On November 29, 2022, the Ontario Superior Court of Justice struck down the Protecting a Sustainable Public Sector for Future Generations Act, 2019 (Bill 124) in its Ontario English Catholic Teachers Assoc. v His Majesty decision, on the basis that Bill 124 infringes the right to freedom of association under section 2(d) of the Canadian Charter of Rights and Freedoms (the Charter). The Court’s decision will have a considerable impact on workplaces in the broader public sector in Ontario that are still subject to the compensation increase caps imposed by the legislation.
Bill 124 came into force on November 8, 2021, with the stated objective of ensuring “that increases in [broader] public sector compensation reflect the fiscal situation of the Province, are consistent with the principles of responsible fiscal management and protect the sustainability of public services.” The Ontario government sought to achieve that objective by limiting total compensation increases for broader public sector employees to 1% for each 12-month period within a required three year “moderation period.”
The broader public sector includes organizations that receive funding from the government of Ontario, such as hospitals, crown agencies, school boards, universities, colleges, long-term care homes, children’s aid societies, and non-profit organizations. The number of employees in Ontario impacted by Bill 124 totaled over 700,000.
Bill 124 applied to both unionized and non-unionized employers. Non-unionized employers had to begin the moderation period by January 1, 2022, at the latest, while unionized employers were required to begin the moderation period on the first day of a collective agreement reached after June 5, 2019.
While there were exceptions to the 1% cap on compensation increases, these exceptions were limited to only those prescribed in Bill 124. For example, Bill 124 allowed compensation increases beyond 1% if the increase was part of an established merit/performance pay program or if the employer had a compensation plan that permitted salary increases of greater than 1% in recognition of an employee’s length of service.
The Charter challenge
The Ontario English Catholic Teachers Association and nine other organizations argued that Bill 124 violated the Charter by limiting their members’ freedom of association, freedom of speech, and equality rights.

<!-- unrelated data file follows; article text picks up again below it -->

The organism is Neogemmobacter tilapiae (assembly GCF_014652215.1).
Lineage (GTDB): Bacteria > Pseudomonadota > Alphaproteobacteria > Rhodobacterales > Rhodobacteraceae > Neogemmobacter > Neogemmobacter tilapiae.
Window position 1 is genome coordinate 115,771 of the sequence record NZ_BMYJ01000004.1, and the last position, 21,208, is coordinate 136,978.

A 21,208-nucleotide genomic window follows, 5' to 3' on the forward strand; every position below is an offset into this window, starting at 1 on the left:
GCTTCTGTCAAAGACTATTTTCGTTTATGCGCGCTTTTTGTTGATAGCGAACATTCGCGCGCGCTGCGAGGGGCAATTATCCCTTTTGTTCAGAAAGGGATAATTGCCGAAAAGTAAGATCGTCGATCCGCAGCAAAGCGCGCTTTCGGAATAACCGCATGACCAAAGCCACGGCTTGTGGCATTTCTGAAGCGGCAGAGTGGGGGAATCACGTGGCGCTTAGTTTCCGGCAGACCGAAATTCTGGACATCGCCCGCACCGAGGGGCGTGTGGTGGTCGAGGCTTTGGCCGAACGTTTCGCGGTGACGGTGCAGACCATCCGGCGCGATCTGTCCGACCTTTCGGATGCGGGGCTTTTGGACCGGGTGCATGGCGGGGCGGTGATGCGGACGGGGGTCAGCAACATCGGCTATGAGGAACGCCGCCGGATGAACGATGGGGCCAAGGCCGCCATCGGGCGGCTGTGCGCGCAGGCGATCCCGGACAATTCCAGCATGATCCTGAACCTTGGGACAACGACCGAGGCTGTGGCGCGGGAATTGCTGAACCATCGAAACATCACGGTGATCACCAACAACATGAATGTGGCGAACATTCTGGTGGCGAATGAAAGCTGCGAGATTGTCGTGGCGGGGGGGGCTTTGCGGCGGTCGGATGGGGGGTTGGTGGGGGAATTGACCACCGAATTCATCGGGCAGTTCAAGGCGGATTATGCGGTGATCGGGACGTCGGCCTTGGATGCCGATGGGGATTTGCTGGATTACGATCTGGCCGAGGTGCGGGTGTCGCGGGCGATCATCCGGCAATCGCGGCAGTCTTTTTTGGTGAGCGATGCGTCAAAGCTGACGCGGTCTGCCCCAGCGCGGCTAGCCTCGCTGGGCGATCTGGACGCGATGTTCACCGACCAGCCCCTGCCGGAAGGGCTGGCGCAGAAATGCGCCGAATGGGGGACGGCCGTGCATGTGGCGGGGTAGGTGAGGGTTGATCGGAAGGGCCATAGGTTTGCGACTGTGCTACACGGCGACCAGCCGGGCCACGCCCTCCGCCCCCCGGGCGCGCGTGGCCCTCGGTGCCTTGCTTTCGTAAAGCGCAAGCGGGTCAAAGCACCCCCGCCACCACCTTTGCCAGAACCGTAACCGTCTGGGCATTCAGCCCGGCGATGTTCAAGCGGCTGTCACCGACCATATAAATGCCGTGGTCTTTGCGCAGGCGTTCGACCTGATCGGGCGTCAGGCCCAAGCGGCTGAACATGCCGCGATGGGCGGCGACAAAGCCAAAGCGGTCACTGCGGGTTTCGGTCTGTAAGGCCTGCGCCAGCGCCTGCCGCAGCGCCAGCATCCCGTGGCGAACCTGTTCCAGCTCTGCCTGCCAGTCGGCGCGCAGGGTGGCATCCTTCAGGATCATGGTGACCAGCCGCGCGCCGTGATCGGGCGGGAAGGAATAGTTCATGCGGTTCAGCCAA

The Ontario government denied that Bill 124 limited these freedoms and, in the alternative, argued that if Bill 124 did infringe on any Charter rights, it is saved by section 1 of the Charter as a “reasonable limit that is demonstrably justified in a free and democratic society.”
In his decision, Justice Koehnen of the Ontario Superior Court of Justice (the Court) held that Bill 124 did not restrain freedom of speech or the equality rights protected by section 15 of the Charter. However, the Court found that Bill 124 substantially interfered with collective bargaining and violated the freedom of association rights protected under section 2(d) of the Charter. This violation could not be saved by section 1 of the Charter, which requires a decision maker to consider whether the Charter infringement can be demonstrably justified in a free and democratic society. To successfully invoke section 1 of the Charter, Ontario had to demonstrate the following:
- The objective of Bill 124 was pressing and substantial;
- There was a rational connection between the measures introduced under Bill 124 and its objective;
- Bill 124 minimally impaired section 2(d) rights; and
- The benefit of Bill 124 outweighed the negative impact of the Charter infringement.
The Court held that the Ontario government had failed to demonstrate that the economic conditions in Ontario when Bill 124 was introduced were sufficiently critical to warrant infringing on a constitutionally protected right. Specifically, he found that “budgetary considerations” did not constitute a pressing and substantial objective, Bill 124 impacted wages outside of the Ontario government’s budget (and as such was not rationally connected to the budgetary objective), and Bill 124 did not minimally impair the applicants’ section 2(d) rights.
While the Ontario government announced that it would challenge the Court’s ruling, the most immediate impact of the Court’s decision is that organizations in the broader public sector may implement compensation increases of over 1%. The decision will also have far-reaching implications for unionized workplaces in the broader public sector that are currently subject to collective agreements negotiated under the wage restraints imposed by Bill 124. Some unions negotiated “re-opener” provisions into their collective agreements in the hopes that Bill 124 may be struck down. The specific terms of those provisions may provide a basis to renegotiate compensation terms immediately and without waiting for the expiry of the current agreement. Non-unionized employees, who are not bound by a collective agreement, may seek both immediate and retroactive compensation increases. Practically speaking, the Court’s ruling creates uncertainty as employers, employees, and unions seek to find a path forward. The decision on what specific remedy, if any, should be provided as a result of the unconstitutionality declaration will be made at a future remedy hearing.
Our Dentons Canada Employment and Labour group will continue to monitor and provide updates on the impact of this significant decision. If you have any questions, please contact a member of our team.
 2022 ONSC 6658.